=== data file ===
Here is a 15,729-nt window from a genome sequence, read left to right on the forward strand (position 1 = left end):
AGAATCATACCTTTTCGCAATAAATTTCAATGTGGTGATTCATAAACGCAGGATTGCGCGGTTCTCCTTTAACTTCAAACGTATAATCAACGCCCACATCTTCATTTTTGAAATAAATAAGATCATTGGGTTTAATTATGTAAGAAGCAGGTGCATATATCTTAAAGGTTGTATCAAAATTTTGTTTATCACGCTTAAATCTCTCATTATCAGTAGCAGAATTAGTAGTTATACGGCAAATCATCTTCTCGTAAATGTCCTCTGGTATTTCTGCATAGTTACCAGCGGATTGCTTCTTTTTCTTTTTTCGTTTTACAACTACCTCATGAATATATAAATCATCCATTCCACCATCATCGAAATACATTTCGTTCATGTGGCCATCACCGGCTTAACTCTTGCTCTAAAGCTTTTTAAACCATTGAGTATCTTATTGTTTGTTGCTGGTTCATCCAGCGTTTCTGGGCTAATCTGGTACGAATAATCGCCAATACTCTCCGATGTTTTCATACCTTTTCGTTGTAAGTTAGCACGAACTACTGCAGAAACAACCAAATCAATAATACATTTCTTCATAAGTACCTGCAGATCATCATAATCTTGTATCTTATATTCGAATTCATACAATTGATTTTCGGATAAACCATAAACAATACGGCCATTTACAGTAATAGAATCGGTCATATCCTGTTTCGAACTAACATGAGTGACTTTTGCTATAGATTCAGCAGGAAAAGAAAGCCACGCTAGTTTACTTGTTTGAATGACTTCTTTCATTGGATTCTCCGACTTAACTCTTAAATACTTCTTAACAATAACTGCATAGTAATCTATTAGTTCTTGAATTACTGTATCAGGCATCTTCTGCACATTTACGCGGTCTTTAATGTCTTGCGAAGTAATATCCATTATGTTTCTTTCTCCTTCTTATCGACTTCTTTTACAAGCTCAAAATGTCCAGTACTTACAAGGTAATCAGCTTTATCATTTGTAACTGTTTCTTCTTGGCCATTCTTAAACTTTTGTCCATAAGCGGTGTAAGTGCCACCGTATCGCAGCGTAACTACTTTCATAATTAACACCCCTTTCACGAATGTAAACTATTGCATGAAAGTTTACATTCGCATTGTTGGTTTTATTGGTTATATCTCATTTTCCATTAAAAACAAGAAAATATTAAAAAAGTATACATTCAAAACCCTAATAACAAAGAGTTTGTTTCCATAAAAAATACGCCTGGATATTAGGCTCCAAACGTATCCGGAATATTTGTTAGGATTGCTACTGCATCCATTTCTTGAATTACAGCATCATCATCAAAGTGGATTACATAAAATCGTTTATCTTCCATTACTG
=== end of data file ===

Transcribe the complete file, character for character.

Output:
Here is a 15,729-nt window from a genome sequence, read left to right on the forward strand (position 1 = left end):
AGAATCATACCTTTTCGCAATAAATTTCAATGTGGTGATTCATAAACGCAGGATTGCGCGGTTCTCCTTTAACTTCAAACGTATAATCAACGCCCACATCTTCATTTTTGAAATAAATAAGATCATTGGGTTTAATTATGTAAGAAGCAGGTGCATATATCTTAAAGGTTGTATCAAAATTTTGTTTATCACGCTTAAATCTCTCATTATCAGTAGCAGAATTAGTAGTTATACGGCAAATCATCTTCTCGTAAATGTCCTCTGGTATTTCTGCATAGTTACCAGCGGATTGCTTCTTTTTCTTTTTTCGTTTTACAACTACCTCATGAATATATAAATCATCCATTCCACCATCATCGAAATACATTTCGTTCATGTGGCCATCACCGGCTTAACTCTTGCTCTAAAGCTTTTTAAACCATTGAGTATCTTATTGTTTGTTGCTGGTTCATCCAGCGTTTCTGGGCTAATCTGGTACGAATAATCGCCAATACTCTCCGATGTTTTCATACCTTTTCGTTGTAAGTTAGCACGAACTACTGCAGAAACAACCAAATCAATAATACATTTCTTCATAAGTACCTGCAGATCATCATAATCTTGTATCTTATATTCGAATTCATACAATTGATTTTCGGATAAACCATAAACAATACGGCCATTTACAGTAATAGAATCGGTCATATCCTGTTTCGAACTAACATGAGTGACTTTTGCTATAGATTCAGCAGGAAAAGAAAGCCACGCTAGTTTACTTGTTTGAATGACTTCTTTCATTGGATTCTCCGACTTAACTCTTAAATACTTCTTAACAATAACTGCATAGTAATCTATTAGTTCTTGAATTACTGTATCAGGCATCTTCTGCACATTTACGCGGTCTTTAATGTCTTGCGAAGTAATATCCATTATGTTTCTTTCTCCTTCTTATCGACTTCTTTTACAAGCTCAAAATGTCCAGTACTTACAAGGTAATCAGCTTTATCATTTGTAACTGTTTCTTCTTGGCCATTCTTAAACTTTTGTCCATAAGCGGTGTAAGTGCCACCGTATCGCAGCGTAACTACTTTCATAATTAACACCCCTTTCACGAATGTAAACTATTGCATGAAAGTTTACATTCGCATTGTTGGTTTTATTGGTTATATCTCATTTTCCATTAAAAACAAGAAAATATTAAAAAAGTATACATTCAAAACCCTAATAACAAAGAGTTTGTTTCCATAAAAAATACGCCTGGATATTAGGCTCCAAACGTATCCGGAATATTTGTTAGGATTGCTACTGCATCCATTTCTTGAATTACAGCATCATCATCAAAGTGGATTACATAAAATCGTTTATCTTCCATTACTG